Remember when Donald Trump won the 2016 election and his supporters called Hillary Clinton voters sore losers for their outrage and disgust? And then, when Trump lost the 2020 election his supporters threw a deadly temper tantrum, storming the U.S. Capitol?
And how Trump supporters called Democrats “snowflakes” for being upset by Trump’s open hostility to people of color and women, but are now demanding we stop teaching about slavery in schools because it hurts white kids’ feelings?
How about when Hillary Clinton’s emails were treated like the biggest scandal in history (they weren’t) by Trump and the mainstream media (shame on them forever for that) and now we’ve found out that Trump was basically using official documents as toilet paper?
Or how then Senate Majority Leader Mitch McConnell blocked a Supreme Court nominee by President Barack Obama claiming it was too close to the 2016 election, but fast tracked Trump’s nominee Amy Coney Barrett even closer to the 2020 election?
I don’t know, but I’m kind of seeing a pattern here. Like, maybe these people are not operating in good faith.
So much performative outrage, so little time.
LGBTQ+ people are always a favorite punching bag in the so-called “culture wars” (which, I would like to point out, only one side is actually fighting. The anti-LGBTQ+ right is waging war on equality while LGBTQ+ people are not waging war against Christians, no matter how much Christians cry about being oppressed). So the continued push against LGBTQ+ people in schools should come as no surprise.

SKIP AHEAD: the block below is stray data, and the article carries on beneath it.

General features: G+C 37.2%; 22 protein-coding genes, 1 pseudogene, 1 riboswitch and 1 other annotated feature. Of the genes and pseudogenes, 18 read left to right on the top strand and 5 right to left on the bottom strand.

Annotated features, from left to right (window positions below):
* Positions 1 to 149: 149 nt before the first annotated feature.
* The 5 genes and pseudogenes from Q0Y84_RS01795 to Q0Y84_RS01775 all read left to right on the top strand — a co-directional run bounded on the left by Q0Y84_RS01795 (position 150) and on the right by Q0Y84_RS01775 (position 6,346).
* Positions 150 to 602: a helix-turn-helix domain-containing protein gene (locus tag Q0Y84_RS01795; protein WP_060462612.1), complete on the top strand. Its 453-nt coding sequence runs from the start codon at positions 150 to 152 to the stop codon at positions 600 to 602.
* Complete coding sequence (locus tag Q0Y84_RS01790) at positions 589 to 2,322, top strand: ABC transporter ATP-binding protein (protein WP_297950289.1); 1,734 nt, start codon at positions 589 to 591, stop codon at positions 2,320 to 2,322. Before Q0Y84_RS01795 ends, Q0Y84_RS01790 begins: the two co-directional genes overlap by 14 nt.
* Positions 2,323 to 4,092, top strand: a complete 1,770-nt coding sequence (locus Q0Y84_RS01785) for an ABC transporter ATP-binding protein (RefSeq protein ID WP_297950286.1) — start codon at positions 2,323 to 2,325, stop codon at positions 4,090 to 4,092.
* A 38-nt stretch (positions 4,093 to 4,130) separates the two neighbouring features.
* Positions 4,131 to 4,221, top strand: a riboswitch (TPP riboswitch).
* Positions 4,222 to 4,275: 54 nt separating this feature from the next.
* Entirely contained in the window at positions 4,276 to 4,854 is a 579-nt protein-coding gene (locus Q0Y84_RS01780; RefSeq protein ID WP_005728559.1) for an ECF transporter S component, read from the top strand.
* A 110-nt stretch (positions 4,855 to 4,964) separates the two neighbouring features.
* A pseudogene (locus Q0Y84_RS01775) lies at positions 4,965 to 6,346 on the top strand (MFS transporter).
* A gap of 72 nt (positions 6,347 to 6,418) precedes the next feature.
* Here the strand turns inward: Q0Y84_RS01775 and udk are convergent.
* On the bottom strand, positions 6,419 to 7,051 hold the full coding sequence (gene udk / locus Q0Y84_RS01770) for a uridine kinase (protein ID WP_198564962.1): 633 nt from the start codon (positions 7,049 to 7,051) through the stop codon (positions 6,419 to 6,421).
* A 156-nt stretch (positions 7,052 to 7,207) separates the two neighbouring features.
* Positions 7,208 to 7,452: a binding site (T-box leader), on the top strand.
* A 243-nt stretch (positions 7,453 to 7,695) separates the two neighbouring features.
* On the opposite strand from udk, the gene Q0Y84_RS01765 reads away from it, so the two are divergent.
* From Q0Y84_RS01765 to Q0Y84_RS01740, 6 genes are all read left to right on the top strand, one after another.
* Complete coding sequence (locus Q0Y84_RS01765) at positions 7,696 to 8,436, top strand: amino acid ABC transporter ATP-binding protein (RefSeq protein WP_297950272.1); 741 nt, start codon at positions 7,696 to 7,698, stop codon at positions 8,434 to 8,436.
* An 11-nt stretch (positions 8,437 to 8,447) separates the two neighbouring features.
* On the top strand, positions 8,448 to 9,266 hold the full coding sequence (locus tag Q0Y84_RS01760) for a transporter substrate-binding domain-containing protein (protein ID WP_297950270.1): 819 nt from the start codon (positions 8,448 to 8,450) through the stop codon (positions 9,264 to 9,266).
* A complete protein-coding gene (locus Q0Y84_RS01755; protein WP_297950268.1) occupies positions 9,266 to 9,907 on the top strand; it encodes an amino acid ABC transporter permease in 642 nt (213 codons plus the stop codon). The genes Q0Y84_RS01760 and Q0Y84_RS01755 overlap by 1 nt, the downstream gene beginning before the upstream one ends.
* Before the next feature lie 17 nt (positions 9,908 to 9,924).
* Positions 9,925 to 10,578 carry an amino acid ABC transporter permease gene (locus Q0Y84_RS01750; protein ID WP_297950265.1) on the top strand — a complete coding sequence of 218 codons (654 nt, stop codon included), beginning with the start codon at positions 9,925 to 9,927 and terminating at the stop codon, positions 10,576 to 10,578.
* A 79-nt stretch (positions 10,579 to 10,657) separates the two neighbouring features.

And yet, somehow it does. Or, not surprise, maybe, but dismay? It feels really awful to know that there are those who think that LGBTQ+ people pose a bigger threat to their children than, say, guns or COVID, two things that just don’t seem to matter much to the anti-LGBTQ+ right.
There’s a bill in Florida that would ban discussion of LGBTQ+ people or issues in the classroom and forcing school staff to out kids to their parents. And now there’s one in Tennessee. State Rep. Bruce Griffey has put forth legislation to make it illegal to “promote, normalize, support or address LGBT issues or lifestyle.” According to Advocate, such legislation has been proposed before and failed. Griffey first introduced his bill last year.
His rationale? Public schools won’t teach about Christianity, so they shouldn’t teach about LGBTQ+ issues, either.
“The State of Tennessee is not allowed to teach my daughters Christian values that I think are important and they should learn, so I teach those at home,” Griffey tells the AP. “So, if those are not part of the school curriculum, I don’t see how LGBTQ+ and other issues and social lifestyles should be part of the curriculum.”
It’s a simple matter of fairness, right? Except that LGBTQ+ is not a religion. Who wants to tell him?
I’m kidding. As if Griffey is open to a rational conversation on this topic or any other. This is a guy who called his colleagues “medical Nazis” for their support of vaccine mandates. So, yeah.
All progress faces backlash. And the pendulum between progressive and conservative swings back and forth, for better or worse. But we’ve swung so far to the right that the entire Republican Party supports overthrowing the government. So long as they get to be in power.
This isn’t normal.
In an email to Advocate, Chris Sanders, executive director of the Tennessee Equality Project writes, “The 2022 legislative session has brought the most discriminatory bills ever.”
And that’s saying something. Tennessee isn’t exactly known as a place that values LGBTQ+ liberation and acceptance, certainly not at the legislative level.
“Attacks on gender-affirming care, trans athletes, and LGBTQ+ materials in schools are themes that connect this year’s bills to previous sessions,” Sanders continues. “We also face new attacks on student pronouns with a bill allowing school personnel to disregard them, which is nothing short of state-sanctioned bullying. Given the number of bills that passed last year, we have to treat them all as if they could advance.”
In other words, we can’t just hope or assume that bills like this, no matter where they crop up, could very likely become law. In some places they already have. Elect people who recognize your humanity, damn it.